A spumonia (sometimes spelled “spumoni”) is a genus of plant native to Asia, the Pacific Islands, Australia, and New Zealand.
Spumonis has a range of names, including “spooky plant” and “superb spook.”
Spumonia are typically green, hairy, or cylindrical.
In the U.S., the spumonium family includes all four genera.
Sputumonia, also called the “sputum flower,” is a flowering plant.
Its stems are often called “spun” sputum and are edible.
Sputum plants are commonly eaten for their crunchy, spicy flavor, but in the U of A garden blooming season, sputums are a mainstay of gardeners’ tables.
“I think they’re the most important thing to be getting in your garden, so it’s very important,” said Katie Grewal, a graduate student in the university’s Department of Horticulture.
Sputtum flowers have become an important part of the UofA’s garden community.
“It’s really an amazing thing,” said Grewam, who grew up in the area and has lived in Bell Gardens for the past three years.
“People have told me they love the smell, the smell of the sputumn and the flavor of the plant.”
A lot of people grow their own sputuma, she said.
Grewal’s garden bloomed in May, and her family plans to grow more.
“We’ll see what happens in the spring,” she said, “and then I hope to grow some sputumi.”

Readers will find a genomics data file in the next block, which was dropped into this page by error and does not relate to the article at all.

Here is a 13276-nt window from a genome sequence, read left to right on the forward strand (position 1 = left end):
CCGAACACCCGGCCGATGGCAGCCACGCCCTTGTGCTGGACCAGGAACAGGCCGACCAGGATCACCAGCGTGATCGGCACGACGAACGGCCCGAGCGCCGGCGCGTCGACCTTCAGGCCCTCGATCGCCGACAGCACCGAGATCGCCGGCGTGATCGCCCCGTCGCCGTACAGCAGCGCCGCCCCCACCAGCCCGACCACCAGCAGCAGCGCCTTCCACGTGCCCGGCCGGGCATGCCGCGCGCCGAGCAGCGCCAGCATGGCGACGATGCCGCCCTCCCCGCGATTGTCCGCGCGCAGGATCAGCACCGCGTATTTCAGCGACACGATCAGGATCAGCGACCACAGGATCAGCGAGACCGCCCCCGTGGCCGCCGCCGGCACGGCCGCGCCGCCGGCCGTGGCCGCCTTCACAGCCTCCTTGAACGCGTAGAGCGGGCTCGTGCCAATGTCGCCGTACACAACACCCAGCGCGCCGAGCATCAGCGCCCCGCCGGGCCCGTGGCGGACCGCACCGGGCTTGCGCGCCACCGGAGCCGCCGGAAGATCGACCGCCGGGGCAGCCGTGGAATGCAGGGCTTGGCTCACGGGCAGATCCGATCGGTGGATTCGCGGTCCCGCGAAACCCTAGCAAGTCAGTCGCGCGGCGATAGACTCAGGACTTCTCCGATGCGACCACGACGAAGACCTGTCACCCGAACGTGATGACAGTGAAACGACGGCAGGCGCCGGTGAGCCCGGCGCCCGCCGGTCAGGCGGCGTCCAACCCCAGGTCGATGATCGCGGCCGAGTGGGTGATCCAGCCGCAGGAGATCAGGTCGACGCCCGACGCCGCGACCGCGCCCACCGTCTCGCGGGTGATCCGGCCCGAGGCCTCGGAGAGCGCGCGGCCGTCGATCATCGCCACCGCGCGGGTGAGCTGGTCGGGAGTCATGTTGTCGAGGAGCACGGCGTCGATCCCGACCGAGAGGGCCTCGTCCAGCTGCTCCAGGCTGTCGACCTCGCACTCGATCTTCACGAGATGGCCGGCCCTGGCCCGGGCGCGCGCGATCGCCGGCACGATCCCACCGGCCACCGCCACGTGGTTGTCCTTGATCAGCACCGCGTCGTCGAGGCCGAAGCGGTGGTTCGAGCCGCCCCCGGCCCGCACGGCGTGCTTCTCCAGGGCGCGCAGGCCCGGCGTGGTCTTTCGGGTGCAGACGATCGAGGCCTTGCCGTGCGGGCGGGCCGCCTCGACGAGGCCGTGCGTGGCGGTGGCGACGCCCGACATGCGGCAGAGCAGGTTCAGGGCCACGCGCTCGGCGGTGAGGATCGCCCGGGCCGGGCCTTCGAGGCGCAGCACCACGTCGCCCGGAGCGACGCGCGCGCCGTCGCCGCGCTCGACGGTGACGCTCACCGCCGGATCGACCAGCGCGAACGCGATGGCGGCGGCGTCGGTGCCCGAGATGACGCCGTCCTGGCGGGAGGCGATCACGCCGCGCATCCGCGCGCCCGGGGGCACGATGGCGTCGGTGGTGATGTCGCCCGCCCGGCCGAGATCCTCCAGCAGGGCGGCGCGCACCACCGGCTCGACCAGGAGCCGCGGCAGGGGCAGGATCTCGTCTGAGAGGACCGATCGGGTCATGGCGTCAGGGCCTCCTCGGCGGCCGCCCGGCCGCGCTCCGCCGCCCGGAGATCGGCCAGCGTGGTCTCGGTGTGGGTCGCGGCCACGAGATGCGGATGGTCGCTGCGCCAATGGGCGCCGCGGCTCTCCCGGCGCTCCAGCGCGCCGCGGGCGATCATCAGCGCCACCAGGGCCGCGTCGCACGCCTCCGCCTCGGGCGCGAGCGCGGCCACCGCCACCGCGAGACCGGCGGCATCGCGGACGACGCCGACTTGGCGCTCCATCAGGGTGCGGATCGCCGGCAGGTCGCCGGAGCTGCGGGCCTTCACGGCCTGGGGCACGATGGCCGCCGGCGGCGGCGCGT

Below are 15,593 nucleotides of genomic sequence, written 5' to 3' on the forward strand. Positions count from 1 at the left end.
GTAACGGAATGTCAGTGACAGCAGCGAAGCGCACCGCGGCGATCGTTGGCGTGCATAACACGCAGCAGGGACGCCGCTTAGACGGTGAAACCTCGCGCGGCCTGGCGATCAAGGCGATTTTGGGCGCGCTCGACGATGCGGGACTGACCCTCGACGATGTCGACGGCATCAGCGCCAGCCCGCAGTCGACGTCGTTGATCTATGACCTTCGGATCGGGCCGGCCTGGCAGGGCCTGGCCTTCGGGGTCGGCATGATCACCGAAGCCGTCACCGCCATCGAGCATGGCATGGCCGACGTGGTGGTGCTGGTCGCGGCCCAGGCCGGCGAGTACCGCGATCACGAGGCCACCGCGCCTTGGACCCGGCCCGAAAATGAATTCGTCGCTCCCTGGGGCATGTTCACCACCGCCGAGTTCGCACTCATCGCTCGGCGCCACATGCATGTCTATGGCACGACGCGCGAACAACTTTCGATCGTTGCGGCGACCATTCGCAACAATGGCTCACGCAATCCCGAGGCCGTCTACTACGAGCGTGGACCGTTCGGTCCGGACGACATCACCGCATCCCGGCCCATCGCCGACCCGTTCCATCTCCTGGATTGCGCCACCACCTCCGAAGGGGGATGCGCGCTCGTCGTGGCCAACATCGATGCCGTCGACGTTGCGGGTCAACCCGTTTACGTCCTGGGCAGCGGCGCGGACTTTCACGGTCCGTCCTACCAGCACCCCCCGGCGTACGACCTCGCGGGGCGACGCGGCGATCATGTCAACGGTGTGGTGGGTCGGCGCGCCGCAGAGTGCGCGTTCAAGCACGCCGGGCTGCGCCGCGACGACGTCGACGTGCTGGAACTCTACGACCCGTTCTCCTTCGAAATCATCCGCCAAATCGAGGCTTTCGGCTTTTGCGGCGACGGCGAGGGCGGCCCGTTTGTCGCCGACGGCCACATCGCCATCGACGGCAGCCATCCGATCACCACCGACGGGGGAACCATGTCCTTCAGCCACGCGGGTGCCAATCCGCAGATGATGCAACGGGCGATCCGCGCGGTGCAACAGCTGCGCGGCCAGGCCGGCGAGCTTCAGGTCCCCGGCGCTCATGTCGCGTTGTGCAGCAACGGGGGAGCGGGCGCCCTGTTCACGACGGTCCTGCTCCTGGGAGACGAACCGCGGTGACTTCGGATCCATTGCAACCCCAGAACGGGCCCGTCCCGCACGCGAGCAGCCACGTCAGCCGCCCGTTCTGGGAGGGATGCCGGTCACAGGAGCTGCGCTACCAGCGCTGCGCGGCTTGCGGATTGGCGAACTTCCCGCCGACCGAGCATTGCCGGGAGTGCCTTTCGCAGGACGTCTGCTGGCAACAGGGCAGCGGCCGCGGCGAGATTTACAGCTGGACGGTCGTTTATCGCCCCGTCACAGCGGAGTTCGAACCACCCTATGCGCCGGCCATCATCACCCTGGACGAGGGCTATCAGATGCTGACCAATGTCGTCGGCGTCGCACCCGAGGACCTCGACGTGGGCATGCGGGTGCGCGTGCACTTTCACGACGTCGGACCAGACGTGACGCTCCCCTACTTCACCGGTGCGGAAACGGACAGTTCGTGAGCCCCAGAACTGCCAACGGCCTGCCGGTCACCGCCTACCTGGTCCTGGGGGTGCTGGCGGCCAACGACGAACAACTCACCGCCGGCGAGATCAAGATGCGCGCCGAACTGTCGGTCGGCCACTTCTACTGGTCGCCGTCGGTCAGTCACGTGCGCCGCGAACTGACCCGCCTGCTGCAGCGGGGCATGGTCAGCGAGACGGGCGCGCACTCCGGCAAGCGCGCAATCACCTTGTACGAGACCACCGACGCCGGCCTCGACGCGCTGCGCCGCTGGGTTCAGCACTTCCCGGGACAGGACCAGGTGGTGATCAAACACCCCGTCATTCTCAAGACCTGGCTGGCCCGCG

The sputumpi garden bloom occurs when a sputuoli plant, which can grow up to six feet tall, sprouts from its stem.
These flowers are found in the late fall and early winter and are a sign of good weather.
The sputula flower is a green, fragrant flower that can be eaten.
The blooms have a lot of flavor.
Grewum says it’s the flavor that’s important to the gardeners.
“You get that spicy, crunchy taste of the flower,” she explained.
“If you’re not cooking, you don’t get that.”
Grewam is not the only one who has grown sputuminas, though.
“My friend had this sputumania,” said Tom Coyle, who has been growing sputumenas in his garden since the spring.
“He was so good.
He was able to grow them in two months, and they are really hardy.”
Tom Coyle is one of the garden growers in Bell gardens.
His sputus have thrived in the cooler months of the year, so he has a variety of different sputumeas, which are green or greenish in color.
“They’re all good,” he said.
“The only thing I have to say is the flavor is amazing.
I like that they are so crunchy and the taste is so delicious.”
Growers in Bell Garden have said that the sputtum is a part of their garden culture, and that they have noticed a shift in how they grow.
“I feel like people are a little more open to the spud, which I think is very good,” Coyle said.